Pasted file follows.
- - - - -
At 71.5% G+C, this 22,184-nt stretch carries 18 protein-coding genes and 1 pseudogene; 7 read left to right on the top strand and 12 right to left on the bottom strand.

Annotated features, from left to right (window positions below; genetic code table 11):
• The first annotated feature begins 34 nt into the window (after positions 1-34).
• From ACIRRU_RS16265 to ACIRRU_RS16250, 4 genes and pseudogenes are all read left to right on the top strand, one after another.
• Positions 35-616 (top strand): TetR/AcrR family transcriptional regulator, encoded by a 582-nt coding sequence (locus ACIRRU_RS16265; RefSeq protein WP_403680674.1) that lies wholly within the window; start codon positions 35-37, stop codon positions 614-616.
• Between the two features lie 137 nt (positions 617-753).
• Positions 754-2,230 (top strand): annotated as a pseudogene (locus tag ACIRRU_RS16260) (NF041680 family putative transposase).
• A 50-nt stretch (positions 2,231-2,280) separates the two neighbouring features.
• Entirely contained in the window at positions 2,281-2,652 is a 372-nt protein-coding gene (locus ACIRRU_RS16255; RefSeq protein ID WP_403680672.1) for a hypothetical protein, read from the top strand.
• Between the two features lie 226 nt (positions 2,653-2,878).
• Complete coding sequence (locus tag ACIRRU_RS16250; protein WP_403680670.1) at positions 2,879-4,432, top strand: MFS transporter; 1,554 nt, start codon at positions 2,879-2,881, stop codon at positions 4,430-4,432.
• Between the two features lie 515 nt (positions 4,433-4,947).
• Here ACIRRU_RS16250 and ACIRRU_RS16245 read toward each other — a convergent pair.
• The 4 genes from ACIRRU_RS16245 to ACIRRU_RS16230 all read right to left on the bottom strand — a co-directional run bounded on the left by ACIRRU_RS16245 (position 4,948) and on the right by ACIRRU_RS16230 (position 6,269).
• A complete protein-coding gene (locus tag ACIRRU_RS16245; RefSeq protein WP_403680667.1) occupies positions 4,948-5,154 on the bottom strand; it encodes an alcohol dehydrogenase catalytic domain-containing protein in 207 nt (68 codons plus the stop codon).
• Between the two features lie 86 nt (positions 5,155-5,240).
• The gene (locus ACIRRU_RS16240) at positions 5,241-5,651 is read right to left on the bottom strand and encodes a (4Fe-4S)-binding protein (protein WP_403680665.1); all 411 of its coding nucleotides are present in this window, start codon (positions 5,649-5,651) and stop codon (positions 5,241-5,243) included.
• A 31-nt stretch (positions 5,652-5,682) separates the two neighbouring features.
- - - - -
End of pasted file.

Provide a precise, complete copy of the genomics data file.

At 71.5% G+C, this 22,184-nt stretch carries 18 protein-coding genes and 1 pseudogene; 7 read left to right on the top strand and 12 right to left on the bottom strand.

Annotated features, from left to right (window positions below; genetic code table 11):
• The first annotated feature begins 34 nt into the window (after positions 1-34).
• From ACIRRU_RS16265 to ACIRRU_RS16250, 4 genes and pseudogenes are all read left to right on the top strand, one after another.
• Positions 35-616 (top strand): TetR/AcrR family transcriptional regulator, encoded by a 582-nt coding sequence (locus ACIRRU_RS16265; RefSeq protein WP_403680674.1) that lies wholly within the window; start codon positions 35-37, stop codon positions 614-616.
• Between the two features lie 137 nt (positions 617-753).
• Positions 754-2,230 (top strand): annotated as a pseudogene (locus tag ACIRRU_RS16260) (NF041680 family putative transposase).
• A 50-nt stretch (positions 2,231-2,280) separates the two neighbouring features.
• Entirely contained in the window at positions 2,281-2,652 is a 372-nt protein-coding gene (locus ACIRRU_RS16255; RefSeq protein ID WP_403680672.1) for a hypothetical protein, read from the top strand.
• Between the two features lie 226 nt (positions 2,653-2,878).
• Complete coding sequence (locus tag ACIRRU_RS16250; protein WP_403680670.1) at positions 2,879-4,432, top strand: MFS transporter; 1,554 nt, start codon at positions 2,879-2,881, stop codon at positions 4,430-4,432.
• Between the two features lie 515 nt (positions 4,433-4,947).
• Here ACIRRU_RS16250 and ACIRRU_RS16245 read toward each other — a convergent pair.
• The 4 genes from ACIRRU_RS16245 to ACIRRU_RS16230 all read right to left on the bottom strand — a co-directional run bounded on the left by ACIRRU_RS16245 (position 4,948) and on the right by ACIRRU_RS16230 (position 6,269).
• A complete protein-coding gene (locus tag ACIRRU_RS16245; RefSeq protein WP_403680667.1) occupies positions 4,948-5,154 on the bottom strand; it encodes an alcohol dehydrogenase catalytic domain-containing protein in 207 nt (68 codons plus the stop codon).
• Between the two features lie 86 nt (positions 5,155-5,240).
• The gene (locus ACIRRU_RS16240) at positions 5,241-5,651 is read right to left on the bottom strand and encodes a (4Fe-4S)-binding protein (protein WP_403680665.1); all 411 of its coding nucleotides are present in this window, start codon (positions 5,649-5,651) and stop codon (positions 5,241-5,243) included.
• A 31-nt stretch (positions 5,652-5,682) separates the two neighbouring features.